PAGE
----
UNITED NATIONS (AP) _ How much is that doggie in the window? At the United Nations, he costs $150,000 a year.

And the United Nations said Tuesday he's worth every penny.

Costa Rica complained to the U.N. budget committee Monday that the world body was spending too much money on a high-security dog when it was so short of cash.

But Assistant Secretary-General Toshiyuki Niwa defended Jerry, the bomb-sniffing security pooch.

The costly canine is an effective security measure in light of the number of suspicious packages and letter bomb threats the United Nations receives, he told the U.N. budget committee.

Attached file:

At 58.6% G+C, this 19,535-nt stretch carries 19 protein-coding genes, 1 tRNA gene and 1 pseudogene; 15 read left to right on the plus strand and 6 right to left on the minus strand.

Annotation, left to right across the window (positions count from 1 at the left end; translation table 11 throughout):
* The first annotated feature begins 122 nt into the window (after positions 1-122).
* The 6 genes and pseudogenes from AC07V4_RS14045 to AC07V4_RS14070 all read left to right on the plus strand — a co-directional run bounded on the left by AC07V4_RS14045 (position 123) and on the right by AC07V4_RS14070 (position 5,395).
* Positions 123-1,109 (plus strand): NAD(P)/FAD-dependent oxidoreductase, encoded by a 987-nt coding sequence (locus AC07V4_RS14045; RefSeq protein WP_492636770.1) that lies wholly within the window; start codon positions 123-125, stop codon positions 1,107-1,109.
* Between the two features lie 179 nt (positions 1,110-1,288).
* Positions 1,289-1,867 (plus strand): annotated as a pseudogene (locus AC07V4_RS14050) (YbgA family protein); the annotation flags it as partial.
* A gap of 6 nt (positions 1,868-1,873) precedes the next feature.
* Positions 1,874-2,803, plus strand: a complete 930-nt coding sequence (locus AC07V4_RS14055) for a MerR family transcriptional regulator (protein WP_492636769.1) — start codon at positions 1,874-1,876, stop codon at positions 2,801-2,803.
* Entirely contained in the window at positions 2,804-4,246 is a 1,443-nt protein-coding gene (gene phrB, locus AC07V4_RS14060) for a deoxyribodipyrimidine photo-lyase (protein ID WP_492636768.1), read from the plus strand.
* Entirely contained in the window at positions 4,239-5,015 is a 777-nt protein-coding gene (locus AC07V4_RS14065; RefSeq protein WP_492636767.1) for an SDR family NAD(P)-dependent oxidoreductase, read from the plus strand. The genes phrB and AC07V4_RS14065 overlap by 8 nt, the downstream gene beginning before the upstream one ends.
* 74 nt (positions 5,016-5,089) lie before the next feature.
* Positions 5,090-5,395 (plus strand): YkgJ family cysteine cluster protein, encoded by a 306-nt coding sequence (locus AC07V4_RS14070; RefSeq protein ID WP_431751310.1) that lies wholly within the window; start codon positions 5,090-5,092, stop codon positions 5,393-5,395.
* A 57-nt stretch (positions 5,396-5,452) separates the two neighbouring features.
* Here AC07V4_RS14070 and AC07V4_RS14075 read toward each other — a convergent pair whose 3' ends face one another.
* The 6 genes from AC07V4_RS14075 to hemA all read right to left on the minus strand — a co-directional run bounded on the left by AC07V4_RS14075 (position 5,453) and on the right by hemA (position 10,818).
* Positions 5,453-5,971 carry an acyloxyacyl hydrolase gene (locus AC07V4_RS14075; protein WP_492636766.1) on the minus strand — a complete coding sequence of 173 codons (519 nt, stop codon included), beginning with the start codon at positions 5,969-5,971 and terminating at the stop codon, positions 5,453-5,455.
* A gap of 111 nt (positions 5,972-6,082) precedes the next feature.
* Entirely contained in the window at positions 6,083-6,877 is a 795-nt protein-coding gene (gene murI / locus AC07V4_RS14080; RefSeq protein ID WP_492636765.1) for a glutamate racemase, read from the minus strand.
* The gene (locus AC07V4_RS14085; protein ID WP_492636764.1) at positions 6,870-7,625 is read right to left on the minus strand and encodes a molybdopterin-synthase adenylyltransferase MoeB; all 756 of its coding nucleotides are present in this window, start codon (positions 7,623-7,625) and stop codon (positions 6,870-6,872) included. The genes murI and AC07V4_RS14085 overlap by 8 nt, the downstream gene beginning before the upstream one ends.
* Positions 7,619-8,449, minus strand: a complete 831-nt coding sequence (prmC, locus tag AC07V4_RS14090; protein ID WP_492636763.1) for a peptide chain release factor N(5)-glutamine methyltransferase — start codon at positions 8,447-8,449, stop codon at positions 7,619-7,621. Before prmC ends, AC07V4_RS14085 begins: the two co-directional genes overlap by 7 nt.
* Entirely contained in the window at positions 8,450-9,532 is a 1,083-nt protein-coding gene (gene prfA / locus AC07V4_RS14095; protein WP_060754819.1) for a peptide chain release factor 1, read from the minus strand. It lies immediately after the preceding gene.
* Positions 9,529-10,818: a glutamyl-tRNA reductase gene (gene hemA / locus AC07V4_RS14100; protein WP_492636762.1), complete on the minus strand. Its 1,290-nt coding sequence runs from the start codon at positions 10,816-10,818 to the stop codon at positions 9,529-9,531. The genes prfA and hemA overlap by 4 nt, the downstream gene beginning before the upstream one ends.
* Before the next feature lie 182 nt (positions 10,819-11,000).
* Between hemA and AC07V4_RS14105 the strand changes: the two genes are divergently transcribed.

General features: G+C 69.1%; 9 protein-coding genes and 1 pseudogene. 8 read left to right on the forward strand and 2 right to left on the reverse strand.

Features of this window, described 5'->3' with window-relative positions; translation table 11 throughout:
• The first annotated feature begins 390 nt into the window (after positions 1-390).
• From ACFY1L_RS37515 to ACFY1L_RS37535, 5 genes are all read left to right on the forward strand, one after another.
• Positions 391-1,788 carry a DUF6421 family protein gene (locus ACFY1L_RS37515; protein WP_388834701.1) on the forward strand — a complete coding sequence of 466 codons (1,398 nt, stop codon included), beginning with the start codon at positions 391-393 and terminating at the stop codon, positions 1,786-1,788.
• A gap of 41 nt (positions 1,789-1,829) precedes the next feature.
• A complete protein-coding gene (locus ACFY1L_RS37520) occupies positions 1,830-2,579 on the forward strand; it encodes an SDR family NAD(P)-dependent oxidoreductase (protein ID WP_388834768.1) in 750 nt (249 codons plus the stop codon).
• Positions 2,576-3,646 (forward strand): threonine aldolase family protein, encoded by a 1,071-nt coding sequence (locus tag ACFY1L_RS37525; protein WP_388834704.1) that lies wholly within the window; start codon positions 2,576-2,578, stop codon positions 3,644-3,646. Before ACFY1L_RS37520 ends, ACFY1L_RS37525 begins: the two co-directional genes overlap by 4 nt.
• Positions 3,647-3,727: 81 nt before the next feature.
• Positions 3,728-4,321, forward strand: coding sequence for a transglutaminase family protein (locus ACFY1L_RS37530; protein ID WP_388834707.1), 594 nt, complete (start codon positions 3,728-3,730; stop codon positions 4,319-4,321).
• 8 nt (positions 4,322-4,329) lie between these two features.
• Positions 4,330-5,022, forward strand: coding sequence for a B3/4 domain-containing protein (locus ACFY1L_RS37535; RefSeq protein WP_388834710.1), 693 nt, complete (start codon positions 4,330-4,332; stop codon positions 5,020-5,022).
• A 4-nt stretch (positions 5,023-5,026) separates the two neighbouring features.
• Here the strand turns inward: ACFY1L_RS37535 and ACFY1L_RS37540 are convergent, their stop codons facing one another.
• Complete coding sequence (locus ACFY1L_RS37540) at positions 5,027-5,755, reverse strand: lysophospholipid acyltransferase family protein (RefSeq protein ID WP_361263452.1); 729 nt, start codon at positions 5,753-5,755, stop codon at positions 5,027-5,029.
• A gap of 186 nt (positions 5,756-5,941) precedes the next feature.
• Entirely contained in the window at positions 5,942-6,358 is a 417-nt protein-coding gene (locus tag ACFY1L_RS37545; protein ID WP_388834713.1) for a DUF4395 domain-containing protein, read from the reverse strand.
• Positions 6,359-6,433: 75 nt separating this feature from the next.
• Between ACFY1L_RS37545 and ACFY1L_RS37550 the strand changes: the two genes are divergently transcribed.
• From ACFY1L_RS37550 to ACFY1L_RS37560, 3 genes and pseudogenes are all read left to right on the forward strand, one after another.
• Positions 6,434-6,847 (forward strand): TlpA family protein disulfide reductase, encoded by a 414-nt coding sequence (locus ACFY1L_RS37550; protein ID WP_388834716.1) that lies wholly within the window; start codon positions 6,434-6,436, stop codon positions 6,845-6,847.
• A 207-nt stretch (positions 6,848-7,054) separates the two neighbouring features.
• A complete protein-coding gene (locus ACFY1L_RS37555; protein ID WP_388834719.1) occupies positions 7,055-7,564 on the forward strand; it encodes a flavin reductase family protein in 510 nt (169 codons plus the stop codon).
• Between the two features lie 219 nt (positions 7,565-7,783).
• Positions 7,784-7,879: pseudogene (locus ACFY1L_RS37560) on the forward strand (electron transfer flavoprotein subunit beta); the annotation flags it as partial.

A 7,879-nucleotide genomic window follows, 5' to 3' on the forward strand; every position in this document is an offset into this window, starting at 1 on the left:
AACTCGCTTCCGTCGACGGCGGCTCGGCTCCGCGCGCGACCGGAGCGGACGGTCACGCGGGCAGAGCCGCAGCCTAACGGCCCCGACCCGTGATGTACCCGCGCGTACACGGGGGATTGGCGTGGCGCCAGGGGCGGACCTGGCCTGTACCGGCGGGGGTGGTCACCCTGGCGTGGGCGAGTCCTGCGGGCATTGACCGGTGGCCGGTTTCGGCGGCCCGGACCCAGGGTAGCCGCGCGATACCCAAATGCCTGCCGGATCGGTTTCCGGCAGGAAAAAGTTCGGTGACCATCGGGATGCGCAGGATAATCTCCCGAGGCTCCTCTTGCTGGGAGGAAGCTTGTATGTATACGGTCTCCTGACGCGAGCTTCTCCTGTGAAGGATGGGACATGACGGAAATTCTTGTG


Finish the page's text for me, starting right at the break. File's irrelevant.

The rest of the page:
Could be, but at the rate of $60 an hour, 10 hours a day, 252 days a year, Jerry and his handler Tom were earning more than a U.N. undersecretary-general _ about $140,000 a year.

Previously, the New York City Police and the U.S. military supplied bomb-sniffing dogs only for the annual General Assembly debate, when heads of state from around the world gather for a few weeks of speechmaking.

The U.N. inspector-general recommended last year that the United Nations hire a full-time security dog after the twin U.S. embassy bombings in Nairobi, Kenya, and Dar es Salaam, Tanzania.

Jerry, a black Labrador retriever, is still working on a trial basis at the United Nations. They'll know if they have a permanent job after the General Assembly approves the budget later this year.